PARIS (AFP) -- The situation improves in China while the list of countries hit globally grows, with a first case in Latin America. The WHO warns the world is "simply not ready".
Here are the latest developments in the coronavirus crisis.
More than 45 countries hit
There have been more than 82,100 infections and 2,800 deaths worldwide, according to the latest toll from Johns Hopkins Center for Health Security.
The number of deaths in China -- where the virus was first detected -- has declined, with 29 more deaths reported on Thursday, the lowest daily figure in almost a month.
But the daily number of infections worldwide is higher than in China, the World Health Organisation has said.
More than 50 deaths have been reported outside mainland China since the start of the epidemic, out of more than 3,600 people infected, according to the Johns Hopkins Center.
Cases of the virus have appeared in nine new countries -- Romania, Algeria, Austria, Croatia, Georgia, Greece, Norway, Pakistan and Switzerland -- bringing the number of countries hit to more than 45.
South Korea has announced more than 1,590 infections -- by far the largest outside China -- and 12 deaths.
The number of infections in Italy, the hardest hit country in Europe, hits the 400 mark late on Wednesday, with 12 deaths.
Iran announces a total of 19 deaths and more than 130 infections, including the country's deputy health minister.
In France two people have died, with more than a dozen infected, after the death of a 60-year old French person on Wednesday.
Latin America records its first case in a Brazilian who returned home from Italy.
World 'simply not ready'
Praising China's drastic quarantine and containment measures, Bruce Aylward, leader of a joint WHO-China mission of experts, also warns other nations are "simply not ready" to contain the outbreak.
"You have to be ready to manage this at a larger scale... and it has to be done fast".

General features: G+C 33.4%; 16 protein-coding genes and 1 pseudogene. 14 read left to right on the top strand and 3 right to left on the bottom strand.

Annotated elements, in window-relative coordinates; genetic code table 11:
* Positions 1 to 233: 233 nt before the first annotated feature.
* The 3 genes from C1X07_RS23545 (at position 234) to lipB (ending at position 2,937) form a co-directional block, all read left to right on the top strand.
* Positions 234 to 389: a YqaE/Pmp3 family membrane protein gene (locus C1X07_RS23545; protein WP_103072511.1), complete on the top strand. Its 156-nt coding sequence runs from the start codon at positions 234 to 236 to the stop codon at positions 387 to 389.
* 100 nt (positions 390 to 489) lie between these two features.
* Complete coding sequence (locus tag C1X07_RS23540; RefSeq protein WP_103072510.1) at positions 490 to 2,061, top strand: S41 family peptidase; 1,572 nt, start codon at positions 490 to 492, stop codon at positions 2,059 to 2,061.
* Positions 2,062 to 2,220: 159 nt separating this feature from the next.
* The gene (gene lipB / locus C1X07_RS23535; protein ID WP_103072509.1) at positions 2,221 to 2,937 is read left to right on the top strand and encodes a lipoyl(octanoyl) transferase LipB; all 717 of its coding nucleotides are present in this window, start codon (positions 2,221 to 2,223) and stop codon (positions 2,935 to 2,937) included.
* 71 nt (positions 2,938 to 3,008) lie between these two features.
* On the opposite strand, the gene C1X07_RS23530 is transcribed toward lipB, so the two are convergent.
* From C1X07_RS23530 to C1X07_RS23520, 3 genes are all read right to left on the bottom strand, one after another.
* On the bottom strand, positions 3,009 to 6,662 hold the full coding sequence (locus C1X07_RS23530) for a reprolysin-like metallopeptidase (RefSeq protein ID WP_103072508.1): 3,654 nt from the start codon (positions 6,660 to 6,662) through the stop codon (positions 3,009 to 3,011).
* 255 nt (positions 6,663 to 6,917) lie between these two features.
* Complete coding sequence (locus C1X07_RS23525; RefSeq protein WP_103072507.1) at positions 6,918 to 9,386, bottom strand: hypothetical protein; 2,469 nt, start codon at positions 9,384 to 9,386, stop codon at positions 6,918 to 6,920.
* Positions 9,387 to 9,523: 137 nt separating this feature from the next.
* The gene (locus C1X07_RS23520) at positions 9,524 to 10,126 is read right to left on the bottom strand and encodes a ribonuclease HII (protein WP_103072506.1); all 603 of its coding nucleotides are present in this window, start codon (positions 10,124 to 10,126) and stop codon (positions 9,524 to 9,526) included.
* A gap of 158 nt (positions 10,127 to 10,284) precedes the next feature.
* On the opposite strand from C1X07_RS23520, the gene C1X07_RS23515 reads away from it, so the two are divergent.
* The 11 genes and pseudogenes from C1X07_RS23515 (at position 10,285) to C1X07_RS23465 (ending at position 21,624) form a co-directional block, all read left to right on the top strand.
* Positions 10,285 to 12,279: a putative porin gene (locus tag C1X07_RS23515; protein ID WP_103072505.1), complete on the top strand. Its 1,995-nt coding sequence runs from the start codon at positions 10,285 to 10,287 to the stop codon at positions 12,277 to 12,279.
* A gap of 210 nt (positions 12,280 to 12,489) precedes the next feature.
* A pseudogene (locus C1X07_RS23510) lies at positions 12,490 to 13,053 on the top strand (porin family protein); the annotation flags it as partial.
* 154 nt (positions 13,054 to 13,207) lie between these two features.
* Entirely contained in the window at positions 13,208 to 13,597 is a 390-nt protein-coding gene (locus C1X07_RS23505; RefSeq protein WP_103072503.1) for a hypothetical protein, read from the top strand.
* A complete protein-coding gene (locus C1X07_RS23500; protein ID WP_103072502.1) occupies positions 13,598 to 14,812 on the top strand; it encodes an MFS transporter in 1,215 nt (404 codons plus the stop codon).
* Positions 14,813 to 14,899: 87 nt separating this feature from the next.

But US President Donald Trump attempts to play down fears that the virus could worsen in America, where 60 cases have been reported, saying "nothing's inevitable".
The State Department raised its travel advisory caution level for South Korea to the second-highest, now urging Americans to reconsider travelling there.
The US and South Korean militaries announce they are postponing forthcoming joint exercises.
Gulf countries announce new measures to cut links with Iran -- the major hotspot in the Middle East -- to stop the spread.
Iranian authorities for their part announce domestic travel restrictions for people with confirmed or suspected cases of the novel coronavirus.
Saudi Arabia announces it will temporarily suspend visas for pilgrims.
In Europe, countries neighbouring Italy decide to keep their borders open despite the spread of the virus to Tuscany, Sicily and Liguria. But several governments encourage their nationals to postpone trips.
Sports, markets disrupted
The alpine skiing World Cup Finals scheduled for next month in Italy will take place without any fans on the slopes.
Italian golfers Edoardo Molinari and Lorenzo Gagli are quarantined in Muscat over fears they have the virus.
Ireland's Six Nations rugby match against Italy planned for Dublin on March 7 is postponed to a later date.
Japan's sumo governing body announces it will hold an emergency meeting to decide whether to go ahead with a major tournament in Osaka scheduled to start on March 8.
But organisers of the Tokyo 2020 Olympics say preparations are "continuing as planned".
Several major companies say their sales will be hit by the epidemic, including British drinks group Diageo, the maker of Guinness stout and Smirnoff vodka, French food giant Danone, and American air company United Airlines.
German airline Lufthansa and Air France both say they will freeze new hires. (AFP)